Two more suspects surface in fatal shooting of San Diego sailor who stopped to help motorist
By LYNDSAY WINKLEY | The San Diego Union-Tribune | Published: October 30, 2018
SAN DIEGO (Tribune News Service) — Police are investigating whether two other people were involved in the killing of a Navy sailor who was shot moments after he stopped to help a motorist on Interstate 15, a lieutenant said Monday.
Investigators released few details about the additional suspects. One man, 21-year-old Brandon Acuna, is already in custody in connection with the sailor’s death. Police declined to specify Acuna’s level of involvement in the fatal shooting.
It’s unclear if police know the identities of the other possible suspects.
Curtis Adams, 21, was driving south on I-15 with his girlfriend about 2:20 a.m. Saturday when they saw a man standing next to a white vehicle near the north Interstate 5 transition in Logan Heights, police said.
The couple pulled over to help, and Adams was immediately shot after getting out of his vehicle, police said. Adams’ girlfriend called 911, and the sailor was rushed to a hospital where he died.
Family members said Monday that Adams’ decision to help a fellow motorist didn’t surprise them in the least, and was a reflection of his unselfish nature.
Both Abrams Jr. and Adams’ brother, Kadeem Adams, said the Navy man was always willing to take that extra step to help others.
“He always wanted to do great things. He always wanted to help people,” Abrams Jr. said. He added later, “...You have to be really brave to live like that.”
Soon after the shooting, the California Highway Patrol put out an alert that a similarly described white vehicle was stopped on north I-5 near 32nd Street, and that a man was seen walking away from the area.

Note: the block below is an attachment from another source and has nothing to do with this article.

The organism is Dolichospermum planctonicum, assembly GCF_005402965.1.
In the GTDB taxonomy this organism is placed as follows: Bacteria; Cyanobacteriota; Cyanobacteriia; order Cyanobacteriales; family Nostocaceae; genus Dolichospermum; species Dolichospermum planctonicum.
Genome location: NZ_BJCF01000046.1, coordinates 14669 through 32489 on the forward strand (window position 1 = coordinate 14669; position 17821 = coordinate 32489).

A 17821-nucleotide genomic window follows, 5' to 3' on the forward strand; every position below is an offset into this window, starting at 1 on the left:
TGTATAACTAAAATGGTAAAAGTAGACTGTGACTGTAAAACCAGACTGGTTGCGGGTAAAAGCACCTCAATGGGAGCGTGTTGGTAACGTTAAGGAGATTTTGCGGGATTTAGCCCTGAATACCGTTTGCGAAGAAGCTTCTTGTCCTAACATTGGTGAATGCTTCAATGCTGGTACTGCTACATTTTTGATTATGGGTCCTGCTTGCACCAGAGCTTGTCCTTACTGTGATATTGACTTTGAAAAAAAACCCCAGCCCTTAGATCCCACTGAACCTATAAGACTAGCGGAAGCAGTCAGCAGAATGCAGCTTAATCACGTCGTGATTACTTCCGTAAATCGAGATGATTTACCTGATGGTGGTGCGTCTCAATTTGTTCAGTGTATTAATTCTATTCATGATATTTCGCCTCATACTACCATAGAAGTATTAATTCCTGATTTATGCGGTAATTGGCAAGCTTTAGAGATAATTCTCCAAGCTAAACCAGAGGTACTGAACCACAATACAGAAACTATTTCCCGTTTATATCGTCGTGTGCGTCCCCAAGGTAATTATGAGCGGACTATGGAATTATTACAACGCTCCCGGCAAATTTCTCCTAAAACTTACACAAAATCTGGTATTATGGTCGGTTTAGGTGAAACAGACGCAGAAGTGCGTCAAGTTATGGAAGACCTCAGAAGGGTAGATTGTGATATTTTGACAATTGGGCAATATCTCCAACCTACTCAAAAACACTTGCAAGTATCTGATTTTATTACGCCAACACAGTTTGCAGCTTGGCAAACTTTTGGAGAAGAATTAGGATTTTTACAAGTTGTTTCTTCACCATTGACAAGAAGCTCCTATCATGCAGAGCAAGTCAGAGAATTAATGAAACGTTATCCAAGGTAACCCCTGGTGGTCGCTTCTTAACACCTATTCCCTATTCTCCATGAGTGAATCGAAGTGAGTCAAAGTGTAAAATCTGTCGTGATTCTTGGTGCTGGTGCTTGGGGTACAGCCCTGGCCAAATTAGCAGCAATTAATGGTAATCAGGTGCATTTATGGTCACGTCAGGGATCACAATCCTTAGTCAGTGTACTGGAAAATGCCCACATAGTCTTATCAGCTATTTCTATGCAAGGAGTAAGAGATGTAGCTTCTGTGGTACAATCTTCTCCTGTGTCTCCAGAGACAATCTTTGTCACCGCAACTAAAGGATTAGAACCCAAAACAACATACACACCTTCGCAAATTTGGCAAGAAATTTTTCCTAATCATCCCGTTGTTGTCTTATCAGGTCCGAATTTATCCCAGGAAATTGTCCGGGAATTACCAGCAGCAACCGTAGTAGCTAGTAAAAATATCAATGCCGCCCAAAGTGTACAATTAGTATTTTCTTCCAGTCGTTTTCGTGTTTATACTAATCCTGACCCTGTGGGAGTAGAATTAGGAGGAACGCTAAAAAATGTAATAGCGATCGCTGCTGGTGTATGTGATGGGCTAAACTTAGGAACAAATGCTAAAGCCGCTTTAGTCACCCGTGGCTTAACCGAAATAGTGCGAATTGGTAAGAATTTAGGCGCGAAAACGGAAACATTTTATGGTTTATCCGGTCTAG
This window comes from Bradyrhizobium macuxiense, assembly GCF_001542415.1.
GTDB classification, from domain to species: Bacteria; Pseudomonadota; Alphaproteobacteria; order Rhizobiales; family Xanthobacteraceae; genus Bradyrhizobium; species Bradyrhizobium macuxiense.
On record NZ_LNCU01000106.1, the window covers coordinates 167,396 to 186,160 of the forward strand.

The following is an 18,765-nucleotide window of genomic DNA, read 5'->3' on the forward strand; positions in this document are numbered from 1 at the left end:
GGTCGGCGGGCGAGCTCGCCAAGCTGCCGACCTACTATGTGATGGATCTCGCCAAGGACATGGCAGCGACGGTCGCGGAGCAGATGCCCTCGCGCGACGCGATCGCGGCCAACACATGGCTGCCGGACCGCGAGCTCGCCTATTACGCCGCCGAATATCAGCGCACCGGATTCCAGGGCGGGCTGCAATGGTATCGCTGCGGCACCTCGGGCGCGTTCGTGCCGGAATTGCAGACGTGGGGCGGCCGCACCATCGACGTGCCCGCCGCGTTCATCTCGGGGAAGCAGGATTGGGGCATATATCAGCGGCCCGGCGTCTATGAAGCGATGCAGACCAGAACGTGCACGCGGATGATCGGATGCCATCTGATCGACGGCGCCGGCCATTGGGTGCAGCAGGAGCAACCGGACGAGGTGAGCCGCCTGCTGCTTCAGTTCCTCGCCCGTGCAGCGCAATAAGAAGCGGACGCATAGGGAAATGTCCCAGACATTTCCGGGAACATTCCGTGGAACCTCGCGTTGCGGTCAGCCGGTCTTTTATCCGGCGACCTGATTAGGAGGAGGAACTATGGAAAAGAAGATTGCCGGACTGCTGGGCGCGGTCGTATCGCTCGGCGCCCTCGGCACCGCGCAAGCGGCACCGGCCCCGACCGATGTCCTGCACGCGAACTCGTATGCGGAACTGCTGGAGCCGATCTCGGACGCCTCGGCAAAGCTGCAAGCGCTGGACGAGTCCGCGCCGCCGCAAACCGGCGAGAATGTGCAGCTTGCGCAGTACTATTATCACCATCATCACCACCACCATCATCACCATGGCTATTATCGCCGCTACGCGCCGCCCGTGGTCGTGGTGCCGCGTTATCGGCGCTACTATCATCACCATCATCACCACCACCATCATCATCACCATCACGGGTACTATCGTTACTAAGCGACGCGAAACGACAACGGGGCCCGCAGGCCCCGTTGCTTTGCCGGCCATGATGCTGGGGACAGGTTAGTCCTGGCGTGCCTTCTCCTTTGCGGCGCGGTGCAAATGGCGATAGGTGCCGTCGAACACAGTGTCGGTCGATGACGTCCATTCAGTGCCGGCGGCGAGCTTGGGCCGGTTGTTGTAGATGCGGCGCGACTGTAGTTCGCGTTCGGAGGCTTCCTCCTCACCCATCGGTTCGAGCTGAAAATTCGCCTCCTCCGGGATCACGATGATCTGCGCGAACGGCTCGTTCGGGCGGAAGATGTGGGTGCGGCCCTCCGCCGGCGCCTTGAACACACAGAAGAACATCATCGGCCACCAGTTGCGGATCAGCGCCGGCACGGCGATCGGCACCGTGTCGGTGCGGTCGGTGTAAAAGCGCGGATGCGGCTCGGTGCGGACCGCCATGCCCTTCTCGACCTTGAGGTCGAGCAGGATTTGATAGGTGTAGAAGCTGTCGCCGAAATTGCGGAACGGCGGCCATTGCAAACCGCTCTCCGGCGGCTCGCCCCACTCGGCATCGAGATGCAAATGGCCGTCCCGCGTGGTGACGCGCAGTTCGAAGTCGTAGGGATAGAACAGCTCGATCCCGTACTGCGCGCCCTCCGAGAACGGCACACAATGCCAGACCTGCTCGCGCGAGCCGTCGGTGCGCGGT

A San Diego police officer located a man, later identified as Brandon Acuna, on nearby Newton Avenue. Acuna was questioned and arrested on suspicion of murder and burglary.
During the last three years, Acuna has pleaded guilty to a handful of misdemeanor charges that included driving without a license, possessing methamphetamine and, most recently, carrying a concealed dirk or dagger, according to court records.
He received probation and was fined in each case.
Police believe two other people may have been involved in Adams’ death, and that the trio of suspects was also involved in a car burglary that escalated to a shooting about 10 minutes before the killing.
Police said in that incident a man was shot at after he came upon people who were trying to break into his vehicle on Boundary Street in Mount Hope.
Adams followed in the footsteps of his father, uncle and brother when he chose to enlist in the Navy in 2016. He was a steelworker with Amphibious Construction Battalion 1, and was stationed at Naval Amphibious Base Coronado.
He’s also a first-generation American. Desmond Abrams Jr., a cousin, said Adams’ parents both immigrated to New York from the West Indies region. Abrams Jr. said Curtis was simultaneously proud of his cultural heritage and to call the United States home.
“He was always proud of our roots, our background, but we're all Americans at the end of the day,” Abrams Jr. said. “He's a good example of that.”